Fall Harvest Corn And Gourds
Photograph - Photography
Fall Harvest Corn and Gourds is a photograph by Michele Avanti, taken in Canyonville Oregon
The wonderful colors of deep reds and blues in the ornamental Indian corn contrast beautifully with the bright cream, orange and greens of the ornamental squash. Even the corn husks are colorful. A wonderful seasonal photo for a restaurant, home or office. It inspires all the notes of gratitude for what we have and who we are.
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A gourd is a plant of the family Cucurbitaceae or the fruit of the two genera of "calabash tree", Crescentia and Amphitecna. The term refers to a number of species and subspecies, many with hard shells, and some without. Likely one of the earliest domesticated types of plants, subspecies of the bottle gourd have been discovered in archaeological sites dating from as early as 13,000 BC. Today, research is being conducted into bitter gourds to reduce the unpleasant taste that many complain of, while keeping the nutritional and medicinal benefits. Gourds have had numerous uses throughout history, including as tools, musical instruments, objects of art, film and food.
Gourd is occasionally used to describe crops like pumpkins, cucumbers, squash, luffa, and melons. The term gourd, however, can more specifically refer to the plants of the two Cucurbitaceae genera Lagenaria and Cucurbita, or also to their hollow, dried-out shell. A gourd can also have a hard shell when dehydrated. The best time to plant a gourd is very late spring to early summer. Gourds will grow very richly if in a warm climate.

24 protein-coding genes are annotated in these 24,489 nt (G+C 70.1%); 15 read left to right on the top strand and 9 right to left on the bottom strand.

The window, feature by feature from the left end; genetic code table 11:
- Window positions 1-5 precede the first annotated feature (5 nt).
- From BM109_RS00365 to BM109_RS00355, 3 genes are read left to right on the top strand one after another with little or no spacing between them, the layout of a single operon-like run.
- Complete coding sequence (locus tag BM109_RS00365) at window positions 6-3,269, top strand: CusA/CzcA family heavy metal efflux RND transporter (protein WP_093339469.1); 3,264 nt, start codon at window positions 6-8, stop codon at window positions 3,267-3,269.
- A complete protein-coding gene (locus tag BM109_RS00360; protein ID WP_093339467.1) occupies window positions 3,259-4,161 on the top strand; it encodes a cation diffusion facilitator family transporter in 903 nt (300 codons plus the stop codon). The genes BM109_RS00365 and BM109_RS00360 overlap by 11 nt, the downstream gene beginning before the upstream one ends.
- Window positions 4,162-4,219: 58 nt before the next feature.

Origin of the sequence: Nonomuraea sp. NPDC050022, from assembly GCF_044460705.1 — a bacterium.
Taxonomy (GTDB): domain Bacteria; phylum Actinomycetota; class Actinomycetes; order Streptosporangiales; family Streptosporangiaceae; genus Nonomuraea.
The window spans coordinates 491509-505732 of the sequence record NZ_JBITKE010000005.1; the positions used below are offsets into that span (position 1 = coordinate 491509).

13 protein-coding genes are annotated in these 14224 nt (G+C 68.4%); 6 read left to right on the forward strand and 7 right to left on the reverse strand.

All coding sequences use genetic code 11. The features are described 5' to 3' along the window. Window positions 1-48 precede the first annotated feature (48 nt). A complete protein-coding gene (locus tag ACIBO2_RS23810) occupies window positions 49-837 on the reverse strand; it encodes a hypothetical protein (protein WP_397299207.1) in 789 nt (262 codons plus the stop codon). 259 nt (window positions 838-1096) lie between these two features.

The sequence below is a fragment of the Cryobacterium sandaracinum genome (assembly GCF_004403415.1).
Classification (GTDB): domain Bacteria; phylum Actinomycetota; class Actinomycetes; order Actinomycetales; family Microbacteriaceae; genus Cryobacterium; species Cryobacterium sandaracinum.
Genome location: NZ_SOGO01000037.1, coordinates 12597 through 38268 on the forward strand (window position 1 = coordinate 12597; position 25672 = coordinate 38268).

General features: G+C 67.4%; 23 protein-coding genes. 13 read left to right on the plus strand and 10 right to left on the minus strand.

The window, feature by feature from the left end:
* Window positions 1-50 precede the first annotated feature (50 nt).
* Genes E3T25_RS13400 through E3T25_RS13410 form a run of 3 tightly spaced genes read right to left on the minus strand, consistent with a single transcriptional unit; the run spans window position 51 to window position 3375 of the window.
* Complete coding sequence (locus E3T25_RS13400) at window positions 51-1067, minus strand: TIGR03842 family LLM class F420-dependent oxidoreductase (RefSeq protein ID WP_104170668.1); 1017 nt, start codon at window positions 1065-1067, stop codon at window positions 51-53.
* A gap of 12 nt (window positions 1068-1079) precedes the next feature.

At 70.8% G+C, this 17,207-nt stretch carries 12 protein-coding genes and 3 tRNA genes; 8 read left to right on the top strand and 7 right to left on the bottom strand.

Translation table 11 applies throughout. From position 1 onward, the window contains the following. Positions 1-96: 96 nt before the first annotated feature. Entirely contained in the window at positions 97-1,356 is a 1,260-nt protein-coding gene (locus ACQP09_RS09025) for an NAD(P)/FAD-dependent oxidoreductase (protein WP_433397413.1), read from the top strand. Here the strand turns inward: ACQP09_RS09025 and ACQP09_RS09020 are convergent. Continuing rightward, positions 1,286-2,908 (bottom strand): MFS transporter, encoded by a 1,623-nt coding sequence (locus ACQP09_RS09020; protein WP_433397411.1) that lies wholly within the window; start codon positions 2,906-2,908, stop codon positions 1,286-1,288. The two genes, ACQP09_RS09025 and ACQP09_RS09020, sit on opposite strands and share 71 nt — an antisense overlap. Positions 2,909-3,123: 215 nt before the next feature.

There are many different gourds worldwide.
The main plants referred to as gourds include several species from the Cucurbita genus (mostly native to North America, including the Malabar gourd and turban squash), Crescentia cujete (the tree gourd or calabash tree, native to the American tropics) and Lagenaria siceraria (bottle gourd). Other plants with gourd in their name include the luffa gourd (likely domesticated in Asia), which includes several species from the Luffa genus, as well as the wax gourd, snake gourd, teasle gourd, hedgehog gourd, buffalo gourd/coyote gourd. The bitter melon/balsam apple/balsam pear is also sometimes referred to as a gourd.
Blue corn (also known as Hopi maize) is a variety of flint maize grown in northern Mexico and the Southwestern United States, particularly in the states of Arizona and New Mexico.
It was originally developed by the Hopi, and remains an essential part of Hopi dishes like piki bread. Blue corn meal is a corn meal that is ground from whole blue corn and has a sweet flavor. It is also a staple of New Mexican cuisine.
In addition to its sharply different color, blue corn has several nutritional advantages over standard yellow or white corn varieties. It contains 20% more protein and has a lower glycemic index than white corn. When used to make tortillas, blue corn produces a sweeter, nuttier taste than yellow or white corn, and is a more complete protein source. A certain technique is used to grind the blue maize and make it release niacin.
Another wonderful variety is Ruby Queen, the sweet colorful red corn.
Maize (/ˈmeɪz/ mayz; Zea mays subsp. mays, from Spanish: ma�z after Ta�no mahiz), known in some English-speaking countries as corn, is a large grain plant domesticated by indigenous peoples in Mesoamerica in prehistoric times. The leafy stalk produces ears which contain the grain, which are seeds called kernels. Maize kernels are often used in cooking as a starch.
October 23rd, 2014
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